Oregon has a history of problems with race relations. Therefore, a number of laws and provisions were enacted in order to ensure that workers would no longer be subjected to racism and discrimination at work.
The Cascade Management case demonstrates some of the tensions that still exist in the workplace today in Oregon. Recently a property management company called Cascade was found guilty of creating a hostile workplace environment for an African American worker. The facts of the case highlighted a few problems with the way in which employers handle complaints.
Freddie Brown, who is 60 years of age, was a maintenance technician with Cascade. According to the witness statements and sworn testimony, Brown suffered racial abuse from a site manager named John Simmons. The company was found guilty of the charge despite the fact that it was only one of their managers who had committed the crime.
This ruling relates to an important provision in the workplace laws against discrimination. The employer is supposed to create a friendly working environment in which different people have equal opportunities to join and get promoted. They are also supposed to train and discipline their workers so as to reduce the risk of breaking the law in this area. There are specialist lawyers that follow up any illegal activities in the workplace.
The abuse from the manager identified in the case did not only stop with the maintenance technician. John Simmons allegedly also insulted tenants of African American descent. This clearly showed that there was a racist element to the crime.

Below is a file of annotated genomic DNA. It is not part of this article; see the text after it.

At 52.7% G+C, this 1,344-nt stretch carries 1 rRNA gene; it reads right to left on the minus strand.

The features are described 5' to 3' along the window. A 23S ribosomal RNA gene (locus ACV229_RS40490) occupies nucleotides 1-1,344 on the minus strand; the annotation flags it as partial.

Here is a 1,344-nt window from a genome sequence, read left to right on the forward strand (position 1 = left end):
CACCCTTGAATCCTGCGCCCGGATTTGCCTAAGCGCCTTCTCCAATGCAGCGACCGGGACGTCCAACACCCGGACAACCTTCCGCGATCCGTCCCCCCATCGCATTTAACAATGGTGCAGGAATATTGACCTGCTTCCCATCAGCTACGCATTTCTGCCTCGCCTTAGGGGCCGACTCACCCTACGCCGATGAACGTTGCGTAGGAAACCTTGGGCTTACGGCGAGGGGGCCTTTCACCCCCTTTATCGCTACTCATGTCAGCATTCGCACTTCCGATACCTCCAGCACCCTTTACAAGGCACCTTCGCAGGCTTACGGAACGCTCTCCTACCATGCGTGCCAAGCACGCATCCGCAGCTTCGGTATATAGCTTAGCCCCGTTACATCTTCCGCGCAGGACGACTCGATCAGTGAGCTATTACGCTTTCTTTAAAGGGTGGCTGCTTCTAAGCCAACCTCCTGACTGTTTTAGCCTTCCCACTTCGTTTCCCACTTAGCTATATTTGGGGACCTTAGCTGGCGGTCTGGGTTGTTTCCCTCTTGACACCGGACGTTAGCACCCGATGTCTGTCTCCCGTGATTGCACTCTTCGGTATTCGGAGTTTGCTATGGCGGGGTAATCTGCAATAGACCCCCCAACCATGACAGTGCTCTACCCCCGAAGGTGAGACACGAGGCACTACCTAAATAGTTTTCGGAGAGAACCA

Former Cascade Management maintenance technician Freddie Brown, 60, testified before a federal jury that Cascade site manager John Simmons aimed racial epithets at African American tenants of the company-managed apartments. The manager also allegedly used the N-word on several occasions. These are serious actions given the past racism troubles in Oregon.
This was a clear case of an employee bringing his or her own private prejudices to the work place. The employer was held responsible because Cascade had a duty to control the activities of their employees in the work place. It is also important to note that the disciplinary procedures for Cascade Management should have kicked in much earlier so that the manager could be punished.
Punishment for Cascade in the Form of a Fine
A federal jury sat in on the case and recommended that the employer pay the victim compensation worth $325,000. The reason for this was because the company was deemed to have turned a blind eye to the abuse and was therefore responsible for the consequences of it. U.S. District Judge Marco A. Hernandez presided over the case.
The damages were broken down as follows. The non-economic damages came up to $250,000 while the punitive damages were $125,000. Nevertheless, the jury did not find that the firing of the employee in 2014 was racially motivated or even a retaliation for complaining about the hostile workplace. The high punitive damages were because Cascade did not investigate the complaints but merely transferred the manager.
It would appear that the organization was not willing to get rid of the offending manager even when a supervisor warned that any investigation was likely going to lead to the sacking of the manager. This amounted to negligence on the part of the company.
Do Not Suffer Racial Discrimination in Silence
Many employees suffer in silence. If you have been mistreated at work, contact us for further support.